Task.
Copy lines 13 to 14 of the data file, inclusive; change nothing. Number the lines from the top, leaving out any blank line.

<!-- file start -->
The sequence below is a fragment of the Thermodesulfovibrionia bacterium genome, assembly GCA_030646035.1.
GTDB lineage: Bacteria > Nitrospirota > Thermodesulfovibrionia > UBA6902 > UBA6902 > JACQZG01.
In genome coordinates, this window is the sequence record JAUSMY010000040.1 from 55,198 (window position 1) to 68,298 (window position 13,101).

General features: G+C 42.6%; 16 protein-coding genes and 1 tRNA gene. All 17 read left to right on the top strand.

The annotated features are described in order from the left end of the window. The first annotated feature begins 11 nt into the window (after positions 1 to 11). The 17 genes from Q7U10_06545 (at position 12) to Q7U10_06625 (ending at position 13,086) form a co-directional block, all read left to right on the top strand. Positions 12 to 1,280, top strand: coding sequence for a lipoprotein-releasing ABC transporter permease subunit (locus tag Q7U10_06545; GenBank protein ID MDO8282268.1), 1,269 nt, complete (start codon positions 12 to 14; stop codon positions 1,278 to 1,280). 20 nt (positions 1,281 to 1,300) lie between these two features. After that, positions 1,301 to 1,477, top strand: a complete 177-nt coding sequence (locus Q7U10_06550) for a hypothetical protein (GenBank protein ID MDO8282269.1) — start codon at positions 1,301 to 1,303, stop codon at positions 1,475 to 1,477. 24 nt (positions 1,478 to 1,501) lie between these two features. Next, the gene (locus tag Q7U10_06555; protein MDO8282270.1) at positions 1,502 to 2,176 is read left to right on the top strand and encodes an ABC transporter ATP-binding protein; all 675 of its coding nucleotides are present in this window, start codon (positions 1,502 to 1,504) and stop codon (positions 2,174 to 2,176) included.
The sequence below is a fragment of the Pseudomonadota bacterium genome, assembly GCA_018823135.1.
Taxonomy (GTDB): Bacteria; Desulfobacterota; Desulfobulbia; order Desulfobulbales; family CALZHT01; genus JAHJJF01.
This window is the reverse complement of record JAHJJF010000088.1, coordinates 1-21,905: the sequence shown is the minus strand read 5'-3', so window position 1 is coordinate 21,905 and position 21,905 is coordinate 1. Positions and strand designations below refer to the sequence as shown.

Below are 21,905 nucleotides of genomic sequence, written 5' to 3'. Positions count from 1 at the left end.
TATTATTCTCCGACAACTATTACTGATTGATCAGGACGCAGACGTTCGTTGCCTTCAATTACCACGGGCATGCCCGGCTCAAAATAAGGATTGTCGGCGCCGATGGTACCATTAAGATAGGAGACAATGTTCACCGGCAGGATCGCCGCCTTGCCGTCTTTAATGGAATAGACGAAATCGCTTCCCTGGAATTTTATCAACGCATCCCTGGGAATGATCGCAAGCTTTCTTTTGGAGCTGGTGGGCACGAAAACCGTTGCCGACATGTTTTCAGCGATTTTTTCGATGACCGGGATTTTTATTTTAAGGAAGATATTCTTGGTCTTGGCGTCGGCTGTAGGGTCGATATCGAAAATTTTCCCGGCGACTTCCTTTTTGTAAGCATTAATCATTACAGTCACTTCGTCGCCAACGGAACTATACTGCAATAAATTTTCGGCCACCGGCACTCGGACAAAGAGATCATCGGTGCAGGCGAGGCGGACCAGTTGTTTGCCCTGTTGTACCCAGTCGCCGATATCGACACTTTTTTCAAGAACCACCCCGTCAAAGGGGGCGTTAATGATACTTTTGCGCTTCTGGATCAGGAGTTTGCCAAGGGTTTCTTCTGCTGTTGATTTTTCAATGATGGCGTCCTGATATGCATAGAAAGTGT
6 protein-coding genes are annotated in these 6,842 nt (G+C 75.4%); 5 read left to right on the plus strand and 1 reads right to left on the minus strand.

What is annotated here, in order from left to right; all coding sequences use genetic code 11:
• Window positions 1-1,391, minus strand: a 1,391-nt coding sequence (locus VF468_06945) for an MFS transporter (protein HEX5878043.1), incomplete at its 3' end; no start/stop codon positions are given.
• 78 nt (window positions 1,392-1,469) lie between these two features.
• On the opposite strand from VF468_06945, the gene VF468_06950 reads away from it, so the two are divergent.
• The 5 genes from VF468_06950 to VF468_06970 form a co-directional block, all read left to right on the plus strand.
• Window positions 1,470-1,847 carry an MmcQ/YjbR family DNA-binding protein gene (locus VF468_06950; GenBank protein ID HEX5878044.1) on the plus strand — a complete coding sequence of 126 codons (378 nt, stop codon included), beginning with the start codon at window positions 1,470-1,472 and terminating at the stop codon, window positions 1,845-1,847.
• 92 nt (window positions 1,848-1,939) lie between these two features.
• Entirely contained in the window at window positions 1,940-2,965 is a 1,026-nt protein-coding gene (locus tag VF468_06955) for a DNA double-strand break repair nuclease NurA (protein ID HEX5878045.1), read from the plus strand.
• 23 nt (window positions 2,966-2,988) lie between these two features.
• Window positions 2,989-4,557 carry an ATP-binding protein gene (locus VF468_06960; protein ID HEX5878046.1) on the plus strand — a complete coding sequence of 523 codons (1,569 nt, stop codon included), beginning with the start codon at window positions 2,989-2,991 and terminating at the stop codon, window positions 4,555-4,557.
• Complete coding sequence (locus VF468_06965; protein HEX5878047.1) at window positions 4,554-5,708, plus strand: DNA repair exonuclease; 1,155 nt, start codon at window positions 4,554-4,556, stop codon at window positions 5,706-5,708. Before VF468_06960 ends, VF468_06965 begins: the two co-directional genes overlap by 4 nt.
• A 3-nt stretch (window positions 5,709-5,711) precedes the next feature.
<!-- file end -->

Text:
• Window positions 1-1,391, minus strand: a 1,391-nt coding sequence (locus VF468_06945) for an MFS transporter (protein HEX5878043.1), incomplete at its 3' end; no start/stop codon positions are given.
• 78 nt (window positions 1,392-1,469) lie between these two features.